National Geographic : 1958 Aug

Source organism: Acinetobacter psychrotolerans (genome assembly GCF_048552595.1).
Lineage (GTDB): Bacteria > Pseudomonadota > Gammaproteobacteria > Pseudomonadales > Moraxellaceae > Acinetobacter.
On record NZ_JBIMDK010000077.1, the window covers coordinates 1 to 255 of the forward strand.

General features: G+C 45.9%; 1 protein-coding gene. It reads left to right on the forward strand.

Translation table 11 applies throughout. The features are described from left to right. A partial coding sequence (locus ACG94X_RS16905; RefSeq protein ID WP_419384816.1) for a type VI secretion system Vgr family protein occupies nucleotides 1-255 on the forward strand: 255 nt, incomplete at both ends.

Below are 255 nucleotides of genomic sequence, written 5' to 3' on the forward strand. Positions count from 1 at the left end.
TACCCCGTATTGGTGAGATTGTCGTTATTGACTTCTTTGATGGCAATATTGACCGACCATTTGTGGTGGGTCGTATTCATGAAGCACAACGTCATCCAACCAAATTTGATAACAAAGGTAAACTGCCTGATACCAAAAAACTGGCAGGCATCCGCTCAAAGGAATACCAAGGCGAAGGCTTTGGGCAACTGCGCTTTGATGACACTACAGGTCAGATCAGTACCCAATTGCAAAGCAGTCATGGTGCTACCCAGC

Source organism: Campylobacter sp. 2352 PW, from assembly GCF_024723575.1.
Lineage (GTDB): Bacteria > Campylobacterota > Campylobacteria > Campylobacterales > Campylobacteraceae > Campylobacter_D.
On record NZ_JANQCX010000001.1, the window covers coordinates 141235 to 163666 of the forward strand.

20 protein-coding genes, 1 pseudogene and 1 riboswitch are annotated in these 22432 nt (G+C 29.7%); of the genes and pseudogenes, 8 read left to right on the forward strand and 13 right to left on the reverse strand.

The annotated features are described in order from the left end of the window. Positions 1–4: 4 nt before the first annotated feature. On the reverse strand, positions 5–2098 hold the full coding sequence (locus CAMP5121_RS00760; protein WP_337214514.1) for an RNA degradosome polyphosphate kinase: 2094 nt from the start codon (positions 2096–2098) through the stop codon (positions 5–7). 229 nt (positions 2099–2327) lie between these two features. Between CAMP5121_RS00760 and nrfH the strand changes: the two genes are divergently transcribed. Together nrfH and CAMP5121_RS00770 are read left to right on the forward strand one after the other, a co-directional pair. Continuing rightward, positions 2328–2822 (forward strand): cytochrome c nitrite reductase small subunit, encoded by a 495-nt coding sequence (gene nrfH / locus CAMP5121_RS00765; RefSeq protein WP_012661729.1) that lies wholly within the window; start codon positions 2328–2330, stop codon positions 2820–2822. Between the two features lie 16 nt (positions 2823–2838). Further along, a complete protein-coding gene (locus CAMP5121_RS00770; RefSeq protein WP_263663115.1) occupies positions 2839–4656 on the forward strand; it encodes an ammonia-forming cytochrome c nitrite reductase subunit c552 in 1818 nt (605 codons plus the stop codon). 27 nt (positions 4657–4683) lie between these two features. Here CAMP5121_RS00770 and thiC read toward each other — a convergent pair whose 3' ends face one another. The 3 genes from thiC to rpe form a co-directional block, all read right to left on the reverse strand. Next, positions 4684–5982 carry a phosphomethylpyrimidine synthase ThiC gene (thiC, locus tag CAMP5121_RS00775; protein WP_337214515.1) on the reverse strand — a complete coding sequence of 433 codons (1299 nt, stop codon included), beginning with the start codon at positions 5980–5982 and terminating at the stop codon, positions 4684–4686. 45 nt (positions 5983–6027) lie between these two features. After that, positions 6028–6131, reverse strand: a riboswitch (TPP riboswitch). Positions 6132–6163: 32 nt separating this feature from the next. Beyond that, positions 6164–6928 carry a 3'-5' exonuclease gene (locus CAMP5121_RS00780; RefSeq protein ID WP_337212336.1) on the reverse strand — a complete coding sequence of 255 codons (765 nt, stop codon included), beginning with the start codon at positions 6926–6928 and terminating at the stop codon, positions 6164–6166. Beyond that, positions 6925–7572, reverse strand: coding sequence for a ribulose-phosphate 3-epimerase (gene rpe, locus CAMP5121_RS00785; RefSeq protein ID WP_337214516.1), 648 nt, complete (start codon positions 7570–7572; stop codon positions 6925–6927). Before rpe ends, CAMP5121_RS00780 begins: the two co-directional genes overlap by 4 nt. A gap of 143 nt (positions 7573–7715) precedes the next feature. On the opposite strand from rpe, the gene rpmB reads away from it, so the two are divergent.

colossus of British Columbia was no longer a Wild West town. Behind me on the train chattered a 16-year old English schoolgirl, coming to join her immigrant father in Canada. Her soft ac cent and expressions seemed completely in congruous with the rough male atmosphere I remembered from Kitimat construction days. So did Kitimat's tea parties, its plush new restaurant, and the swank Hudson's Bay Com pany department store. They would have been more in keeping with Burrard Street in Vancouver. Kitimat had acquired a strange new refinement. But great fires were still blazing in the forest behind the model town, and bulldozers pushed piles of burned stumps out of the way for construction of new neighborhoods. The Aluminum Company of Canada had slowed expansion of its mile-long smelter. ALCAN's plans for British Columbia, how ever, now included more than producing raw aluminum. "We now have a plant on Lulu Island at Vancouver, making aluminum wire, rod, and other semifinished products directly from raw ingots," Robert Muir, an old ALCAN friend, told me. Mammoth Blast Set Off Under Water Blots Out a Killer of Ships The twin peaks of Ripple Rock, rising within 9 feet of the surface of Seymour Narrows (map, page 156), wrecked more than 100 vessels sailing the Inside Passage. Last April America's largest nonatomic explosion hurled 370,000 tons of rock 800 feet into the air and reduced the peaks to rubble. A second and a half apart, the two pictures were taken 2,400 feet away, looking toward Vancouver Island. 184 Diagram shows how miners sank shaft from Maud Island, then burrowed under the channel to plant explosives.